Offences

Misleading Information

It is an offence to print, publish or distribute material which misleads electors in the proper method of casting a vote (eg directing that 2 candidates each be given a first preference vote) or to encourage an elector to vote using a tick or a cross. Any directions for voting printed on any material must be consistent with the requirements for a formal vote as printed on the ballot paper.

These provisions do not extend to the truth or otherwise of statements seeking to influence electors in deciding for which candidate or party they should vote. The ‘casting of their vote’ refers to the act of voting itself (ie marking a ballot paper) not the political judgements that motivate the decision as to who to vote for.

It is an offence for candidates and parties to print, publish or distribute electoral advertising material which uses the name, abbreviation, derivative or acronym of the name of a registered political party in a way which may mislead an elector.

A candidate is not permitted to distribute election advertising material marked with the printed logo of a registered political party in a fashion which could lead electors to think the candidate was endorsed by that party when this is not the case.

It is an offence to use the word ‘Independent’ and the name, abbreviation, derivative or acronym of a registered political party in a way that suggests or indicates an affiliation with that registered political party. For example, independent candidates cannot describe themselves as ‘Independent Liberal’ or ‘Independent Labor’.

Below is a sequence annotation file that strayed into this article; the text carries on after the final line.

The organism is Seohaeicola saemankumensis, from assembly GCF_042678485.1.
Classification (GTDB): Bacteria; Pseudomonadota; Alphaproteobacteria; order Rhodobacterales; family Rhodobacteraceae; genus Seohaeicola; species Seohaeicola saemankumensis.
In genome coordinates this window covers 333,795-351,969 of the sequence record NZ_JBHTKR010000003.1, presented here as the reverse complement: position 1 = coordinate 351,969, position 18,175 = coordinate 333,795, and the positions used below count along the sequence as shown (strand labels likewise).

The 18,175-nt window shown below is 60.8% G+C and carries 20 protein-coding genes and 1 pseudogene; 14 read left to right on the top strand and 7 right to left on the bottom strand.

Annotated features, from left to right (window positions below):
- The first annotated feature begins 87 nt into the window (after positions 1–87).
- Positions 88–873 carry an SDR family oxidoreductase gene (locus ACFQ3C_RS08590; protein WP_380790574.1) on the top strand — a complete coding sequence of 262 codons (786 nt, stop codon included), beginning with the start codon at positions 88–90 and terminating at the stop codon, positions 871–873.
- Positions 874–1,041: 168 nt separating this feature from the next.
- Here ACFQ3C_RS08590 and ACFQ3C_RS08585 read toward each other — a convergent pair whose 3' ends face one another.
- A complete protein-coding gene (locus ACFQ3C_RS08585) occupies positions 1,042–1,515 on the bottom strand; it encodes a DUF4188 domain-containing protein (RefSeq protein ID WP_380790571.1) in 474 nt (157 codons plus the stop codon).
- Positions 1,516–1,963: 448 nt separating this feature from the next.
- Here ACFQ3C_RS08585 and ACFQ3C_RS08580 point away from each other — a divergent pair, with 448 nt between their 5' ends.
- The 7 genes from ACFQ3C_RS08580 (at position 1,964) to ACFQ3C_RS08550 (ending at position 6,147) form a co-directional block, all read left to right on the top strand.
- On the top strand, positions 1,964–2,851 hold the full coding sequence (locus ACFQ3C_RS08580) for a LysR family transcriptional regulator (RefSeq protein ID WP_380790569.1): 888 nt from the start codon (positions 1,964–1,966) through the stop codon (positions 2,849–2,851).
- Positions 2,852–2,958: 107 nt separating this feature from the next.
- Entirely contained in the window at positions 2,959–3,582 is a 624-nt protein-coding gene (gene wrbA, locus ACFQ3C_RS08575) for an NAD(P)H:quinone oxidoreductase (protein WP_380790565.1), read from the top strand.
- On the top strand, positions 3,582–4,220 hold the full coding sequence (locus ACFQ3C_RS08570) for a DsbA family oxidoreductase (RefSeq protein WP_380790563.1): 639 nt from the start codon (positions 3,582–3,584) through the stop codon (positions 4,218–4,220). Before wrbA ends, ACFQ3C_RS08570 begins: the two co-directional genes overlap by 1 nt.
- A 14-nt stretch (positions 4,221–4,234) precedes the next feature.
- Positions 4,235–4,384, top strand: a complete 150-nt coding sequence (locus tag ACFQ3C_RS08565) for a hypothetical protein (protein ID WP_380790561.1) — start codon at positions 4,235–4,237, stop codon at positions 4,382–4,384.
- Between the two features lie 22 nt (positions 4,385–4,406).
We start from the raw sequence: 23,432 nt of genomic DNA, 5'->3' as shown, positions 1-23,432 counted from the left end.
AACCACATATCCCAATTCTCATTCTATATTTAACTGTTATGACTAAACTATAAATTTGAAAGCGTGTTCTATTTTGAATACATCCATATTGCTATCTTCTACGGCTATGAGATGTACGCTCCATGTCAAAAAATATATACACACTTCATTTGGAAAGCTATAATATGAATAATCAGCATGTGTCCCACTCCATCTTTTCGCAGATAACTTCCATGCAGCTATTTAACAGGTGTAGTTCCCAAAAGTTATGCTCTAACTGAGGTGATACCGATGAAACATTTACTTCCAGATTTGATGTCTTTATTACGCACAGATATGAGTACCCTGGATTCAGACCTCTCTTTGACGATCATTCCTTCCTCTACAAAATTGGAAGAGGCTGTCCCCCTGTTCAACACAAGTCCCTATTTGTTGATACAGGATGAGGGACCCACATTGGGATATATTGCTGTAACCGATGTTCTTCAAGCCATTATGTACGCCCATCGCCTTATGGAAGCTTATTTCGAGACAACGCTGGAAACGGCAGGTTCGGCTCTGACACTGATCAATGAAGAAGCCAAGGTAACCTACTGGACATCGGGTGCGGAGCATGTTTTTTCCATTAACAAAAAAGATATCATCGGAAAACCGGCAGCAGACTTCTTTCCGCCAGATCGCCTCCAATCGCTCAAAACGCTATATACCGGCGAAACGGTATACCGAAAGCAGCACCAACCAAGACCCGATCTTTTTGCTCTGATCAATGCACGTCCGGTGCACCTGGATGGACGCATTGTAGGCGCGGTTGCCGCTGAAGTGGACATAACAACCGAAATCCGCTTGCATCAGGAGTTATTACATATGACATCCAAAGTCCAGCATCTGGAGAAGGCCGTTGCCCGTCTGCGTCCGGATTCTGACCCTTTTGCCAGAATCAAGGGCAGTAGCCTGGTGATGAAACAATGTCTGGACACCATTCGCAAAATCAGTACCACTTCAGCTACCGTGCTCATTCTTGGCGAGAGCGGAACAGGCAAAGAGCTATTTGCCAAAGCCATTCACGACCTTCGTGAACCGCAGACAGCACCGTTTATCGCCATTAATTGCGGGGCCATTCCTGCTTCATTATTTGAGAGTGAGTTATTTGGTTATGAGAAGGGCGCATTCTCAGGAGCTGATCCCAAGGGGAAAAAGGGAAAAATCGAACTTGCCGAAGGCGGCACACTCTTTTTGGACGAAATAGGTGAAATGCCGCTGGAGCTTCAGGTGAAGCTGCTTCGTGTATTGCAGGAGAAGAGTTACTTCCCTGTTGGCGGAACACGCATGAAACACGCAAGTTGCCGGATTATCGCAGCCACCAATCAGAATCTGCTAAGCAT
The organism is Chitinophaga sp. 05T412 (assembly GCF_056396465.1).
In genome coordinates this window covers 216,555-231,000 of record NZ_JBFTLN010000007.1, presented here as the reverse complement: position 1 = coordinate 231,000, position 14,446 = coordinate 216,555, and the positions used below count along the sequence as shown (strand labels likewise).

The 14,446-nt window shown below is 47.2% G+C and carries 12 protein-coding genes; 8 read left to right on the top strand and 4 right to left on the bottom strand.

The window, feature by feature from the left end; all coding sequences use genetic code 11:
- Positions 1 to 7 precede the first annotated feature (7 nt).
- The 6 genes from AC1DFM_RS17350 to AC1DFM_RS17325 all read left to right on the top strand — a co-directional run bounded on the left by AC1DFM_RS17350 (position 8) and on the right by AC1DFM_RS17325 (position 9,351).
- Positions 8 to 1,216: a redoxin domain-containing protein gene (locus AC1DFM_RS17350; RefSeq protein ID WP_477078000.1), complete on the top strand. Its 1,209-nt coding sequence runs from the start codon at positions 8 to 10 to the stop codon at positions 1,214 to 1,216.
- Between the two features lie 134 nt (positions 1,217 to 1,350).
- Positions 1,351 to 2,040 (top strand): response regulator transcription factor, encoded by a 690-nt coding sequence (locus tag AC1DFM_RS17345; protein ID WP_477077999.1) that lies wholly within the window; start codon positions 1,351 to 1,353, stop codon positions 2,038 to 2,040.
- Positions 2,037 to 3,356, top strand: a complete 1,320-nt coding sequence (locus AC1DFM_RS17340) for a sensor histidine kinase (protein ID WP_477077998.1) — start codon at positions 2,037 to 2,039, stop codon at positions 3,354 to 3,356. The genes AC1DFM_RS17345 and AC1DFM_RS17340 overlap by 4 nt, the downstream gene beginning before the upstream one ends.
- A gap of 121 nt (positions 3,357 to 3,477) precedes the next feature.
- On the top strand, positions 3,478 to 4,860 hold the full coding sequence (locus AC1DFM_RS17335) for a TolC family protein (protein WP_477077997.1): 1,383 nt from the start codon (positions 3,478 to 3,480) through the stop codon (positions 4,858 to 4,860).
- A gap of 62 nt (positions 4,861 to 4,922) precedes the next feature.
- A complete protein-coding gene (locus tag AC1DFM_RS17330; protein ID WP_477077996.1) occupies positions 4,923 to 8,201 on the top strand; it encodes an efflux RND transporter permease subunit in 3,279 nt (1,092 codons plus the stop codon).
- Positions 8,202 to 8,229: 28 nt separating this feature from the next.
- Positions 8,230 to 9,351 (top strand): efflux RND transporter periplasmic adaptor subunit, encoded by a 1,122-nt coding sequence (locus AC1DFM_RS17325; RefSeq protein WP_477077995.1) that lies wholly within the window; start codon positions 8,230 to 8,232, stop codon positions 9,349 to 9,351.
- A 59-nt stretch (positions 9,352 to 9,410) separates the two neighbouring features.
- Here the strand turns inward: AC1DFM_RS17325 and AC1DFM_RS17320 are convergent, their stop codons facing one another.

Canvassing for Votes

A person must not canvass for votes in a pre-poll voting office (canvassing includes distributing electoral material). It is also an offence to canvass for votes using a loud speaker, amplifier or similar broadcasting device that can be heard within a pre-poll voting office.

Similarly, on election day, it is an offence to canvass for votes within a polling place or within 6 metres of the entrance to a polling place or to use a loud speaker, amplifier or similar broadcasting device that can be heard within a polling place or within 6 metres of the entrance to a polling place.

Electronic media 'blackout'

Under Schedule 2 of the Commonwealth Broadcasting Services Act 1992, which is administered by the Australian Communications and Media Authority, election advertising in the electronic media is subject to a 'blackout' from midnight on the Wednesday before polling day to the end of polling on the Saturday. This 3 day blackout effectively provides a 'cooling off' period in the lead up to polling day, during which political parties, candidates and others are no longer able to purchase time on television and radio to broadcast political advertising.